“The question was, Are the descriptions of Josephus correct, and what will we find? We knew, for example, that the first to fortify the site prior to this was Herod the Great; and when we found his palace, with beautiful mosaics and all, we were all very thrilled. But this was not the greatest moment of the excavation. Sometimes in archeology it is not the nice thing which has a story behind it. Sometimes a very small thing has a very great story. This was particularly true when we came to a floor covered with a thick layer of ashes, which was the evidence of the last tragic moments of A.D. 73, because Josephus said that before they killed themselves they burned the palace. These were exciting moments when we found the evidence of this.

“When we found the sandals of women and children, pieces of cloth and of cosmetic objects, and we knew that these belonged to the people in their last tragic moments, these were the greatest moments of the dig. The greatest of these alone was perhaps when we found on the floor scrolls of the Bible, and we could see the tragedy of these people before they committed suicide. They had the Holy Scriptures with them. They did not want to burn them—they could not burn the Bible—so they left them where they were.

“We found that the Romans did tear the scrolls to pieces. But even the pieces, we discovered, were important scientifically, because by these we could establish the date. We know that this tragedy took place in A.D. 73. So we knew that whatever we found there was prior to this date—sometimes fifty or a hundred years before. So this is an example of how a book written two thousand years ago [Josephus’ history] was a guide—room to room, more or less—and it proved to be very accurate.

“We found the remains of the Books of Genesis, Exodus, Leviticus, Deuteronomy, and Psalms. One of the very interesting discoveries was the synagogue of these zealots. This, in fact, is the oldest synagogue known up to now, and it was under the floor of this synagogue that we found these scrolls. This was a Jewish custom. When a scroll went out of use, or was blemished, they used to bury it under the floor of the synagogue.

“Now these scrolls were under the earth, so we found them to be in very bad shape. One of them, for example, turned out to be the book of the Prophet Ezekiel. Essentially the entire scroll was decomposed. The only part which remained intact was the famous chapter of the resurrection of dry bones. We found remains of most of the books of the Old Testament that would obviously be there. These were pious Jews. They brought their books with them, and they left them there.”

We surely thank Prof. Yadin for this revealing account of his findings at Masada. The story of Masada is, of course, not in the Bible, but it is closely related to the Bible in that it gives us a further insight into the experiences of the descendants of Abraham, who are the people of the Bible. Besides, it helps us to realize the accuracy of the prophecies of Jesus, as well as of the Old Testament, concerning the tragic experiences which would come upon this people, and of how they would be scattered throughout the world.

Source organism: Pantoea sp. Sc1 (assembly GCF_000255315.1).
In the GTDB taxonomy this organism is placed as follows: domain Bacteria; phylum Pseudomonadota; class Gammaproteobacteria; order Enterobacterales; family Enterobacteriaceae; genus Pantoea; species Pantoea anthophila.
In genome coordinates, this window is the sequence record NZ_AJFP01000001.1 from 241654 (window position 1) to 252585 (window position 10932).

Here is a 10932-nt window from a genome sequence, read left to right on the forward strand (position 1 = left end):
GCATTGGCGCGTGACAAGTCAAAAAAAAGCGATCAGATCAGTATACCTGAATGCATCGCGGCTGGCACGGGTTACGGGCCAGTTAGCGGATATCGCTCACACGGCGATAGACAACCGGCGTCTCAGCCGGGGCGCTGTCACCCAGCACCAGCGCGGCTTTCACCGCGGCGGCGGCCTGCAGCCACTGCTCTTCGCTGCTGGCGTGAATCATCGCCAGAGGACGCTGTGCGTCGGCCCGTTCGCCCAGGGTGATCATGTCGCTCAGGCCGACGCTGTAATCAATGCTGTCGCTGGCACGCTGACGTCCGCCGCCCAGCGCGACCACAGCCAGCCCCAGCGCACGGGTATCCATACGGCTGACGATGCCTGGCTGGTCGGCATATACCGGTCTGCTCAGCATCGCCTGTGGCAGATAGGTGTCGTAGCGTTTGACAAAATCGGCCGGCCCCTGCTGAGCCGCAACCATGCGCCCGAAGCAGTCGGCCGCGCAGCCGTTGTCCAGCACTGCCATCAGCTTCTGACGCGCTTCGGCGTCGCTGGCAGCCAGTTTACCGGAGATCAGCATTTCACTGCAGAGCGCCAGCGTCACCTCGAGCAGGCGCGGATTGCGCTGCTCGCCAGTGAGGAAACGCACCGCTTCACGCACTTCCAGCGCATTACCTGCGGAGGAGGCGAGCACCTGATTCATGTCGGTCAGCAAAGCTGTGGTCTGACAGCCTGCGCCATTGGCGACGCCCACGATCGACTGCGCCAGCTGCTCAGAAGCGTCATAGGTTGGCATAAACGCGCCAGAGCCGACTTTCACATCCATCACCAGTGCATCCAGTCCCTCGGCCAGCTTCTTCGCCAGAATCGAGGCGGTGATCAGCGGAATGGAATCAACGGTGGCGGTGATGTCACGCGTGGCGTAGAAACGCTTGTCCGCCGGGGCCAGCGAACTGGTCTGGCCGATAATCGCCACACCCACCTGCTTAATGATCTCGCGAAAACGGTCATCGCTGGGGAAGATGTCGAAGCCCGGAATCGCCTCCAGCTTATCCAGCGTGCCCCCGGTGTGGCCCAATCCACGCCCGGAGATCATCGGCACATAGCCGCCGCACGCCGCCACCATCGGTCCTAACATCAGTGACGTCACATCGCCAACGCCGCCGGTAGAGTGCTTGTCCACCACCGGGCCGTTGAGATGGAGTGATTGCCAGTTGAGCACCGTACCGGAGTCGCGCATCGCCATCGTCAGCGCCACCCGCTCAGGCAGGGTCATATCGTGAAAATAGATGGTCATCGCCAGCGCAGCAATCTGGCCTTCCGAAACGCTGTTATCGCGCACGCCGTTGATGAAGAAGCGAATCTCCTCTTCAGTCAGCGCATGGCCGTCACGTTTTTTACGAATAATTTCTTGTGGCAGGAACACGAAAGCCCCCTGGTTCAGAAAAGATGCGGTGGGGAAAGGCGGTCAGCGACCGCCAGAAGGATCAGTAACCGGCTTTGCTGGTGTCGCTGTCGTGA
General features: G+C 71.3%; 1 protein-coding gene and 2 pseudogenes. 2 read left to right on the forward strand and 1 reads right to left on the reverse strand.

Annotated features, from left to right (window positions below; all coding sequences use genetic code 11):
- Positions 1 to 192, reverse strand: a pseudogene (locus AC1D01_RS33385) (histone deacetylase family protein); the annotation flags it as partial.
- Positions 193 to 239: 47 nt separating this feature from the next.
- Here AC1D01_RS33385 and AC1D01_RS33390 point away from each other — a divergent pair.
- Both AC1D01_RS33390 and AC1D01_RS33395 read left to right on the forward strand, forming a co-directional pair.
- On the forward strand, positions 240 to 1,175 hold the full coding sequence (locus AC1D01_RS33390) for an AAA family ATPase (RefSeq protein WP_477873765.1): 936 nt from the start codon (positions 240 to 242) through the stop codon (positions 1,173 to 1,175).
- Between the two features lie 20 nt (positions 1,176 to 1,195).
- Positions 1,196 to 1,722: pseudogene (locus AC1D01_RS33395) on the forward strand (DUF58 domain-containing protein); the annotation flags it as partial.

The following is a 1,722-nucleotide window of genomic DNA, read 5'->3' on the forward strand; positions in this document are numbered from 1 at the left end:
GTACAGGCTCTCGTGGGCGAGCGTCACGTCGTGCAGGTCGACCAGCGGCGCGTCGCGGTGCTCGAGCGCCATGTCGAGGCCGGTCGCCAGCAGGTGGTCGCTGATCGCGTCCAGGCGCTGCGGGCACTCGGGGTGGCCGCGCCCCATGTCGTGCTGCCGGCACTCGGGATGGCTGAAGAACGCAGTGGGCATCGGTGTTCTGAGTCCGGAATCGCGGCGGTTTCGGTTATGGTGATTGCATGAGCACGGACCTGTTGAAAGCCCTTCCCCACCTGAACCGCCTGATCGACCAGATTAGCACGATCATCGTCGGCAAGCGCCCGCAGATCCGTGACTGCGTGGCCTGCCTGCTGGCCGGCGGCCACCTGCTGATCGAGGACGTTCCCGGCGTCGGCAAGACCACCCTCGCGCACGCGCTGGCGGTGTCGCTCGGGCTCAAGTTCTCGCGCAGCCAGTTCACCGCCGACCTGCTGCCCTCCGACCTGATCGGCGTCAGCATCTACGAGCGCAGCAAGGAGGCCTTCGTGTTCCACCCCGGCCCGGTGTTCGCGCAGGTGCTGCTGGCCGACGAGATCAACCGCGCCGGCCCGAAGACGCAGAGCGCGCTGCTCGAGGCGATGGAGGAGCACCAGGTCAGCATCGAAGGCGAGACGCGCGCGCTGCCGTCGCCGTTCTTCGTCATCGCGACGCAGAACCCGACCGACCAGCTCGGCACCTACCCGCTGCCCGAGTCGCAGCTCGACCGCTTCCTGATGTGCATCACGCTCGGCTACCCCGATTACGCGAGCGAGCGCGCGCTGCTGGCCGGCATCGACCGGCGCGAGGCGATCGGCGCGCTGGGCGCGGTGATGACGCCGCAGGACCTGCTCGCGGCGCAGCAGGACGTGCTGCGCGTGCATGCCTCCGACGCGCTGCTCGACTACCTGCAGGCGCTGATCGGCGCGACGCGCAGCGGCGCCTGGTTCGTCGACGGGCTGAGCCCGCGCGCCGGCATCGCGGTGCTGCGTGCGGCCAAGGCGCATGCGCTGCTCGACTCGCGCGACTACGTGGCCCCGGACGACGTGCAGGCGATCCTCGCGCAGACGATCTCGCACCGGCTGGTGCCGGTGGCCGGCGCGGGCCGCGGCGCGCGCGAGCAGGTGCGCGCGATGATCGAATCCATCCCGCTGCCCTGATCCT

Prof. Yadin mentioned finding a part of the prophecy of Ezekiel referring to the resurrection of dry bones. This is found in Ezekiel 37:1-14. A “valley of dry bones” is mentioned and said to represent the whole house of Israel. These bones are seen to come together; flesh appears on them, and finally they are given breath and they live. While the resurrection of both Jews and Gentiles from the dead is promised throughout the Bible, this prophecy pertains to the resurrection of the Israelites as a people from the various national graves in which, through the centuries, they have been scattered. Many Old Testament prophecies assure us that at this end of the present age the Jews would be restored to their own land.

In the New Testament we find Jesus saying, “Jerusalem shall be trodden down of the Gentiles until the times of the Gentiles be fulfilled.” (Luke 21:24) Here Jesus’ reference to Jerusalem includes the entire Jewish polity. We will not discuss the point here, but actually “the times of the Gentiles” is a period in prophecy of 2,520 years beginning with 606 B.C., when Zedekiah, the last Jewish king, was overthrown, and ending in 1914. It was the World War that began then that led to the opportunity for the Jewish people to return to their Promised Land. How accurately, therefore, was Jesus’ prophecy fulfilled!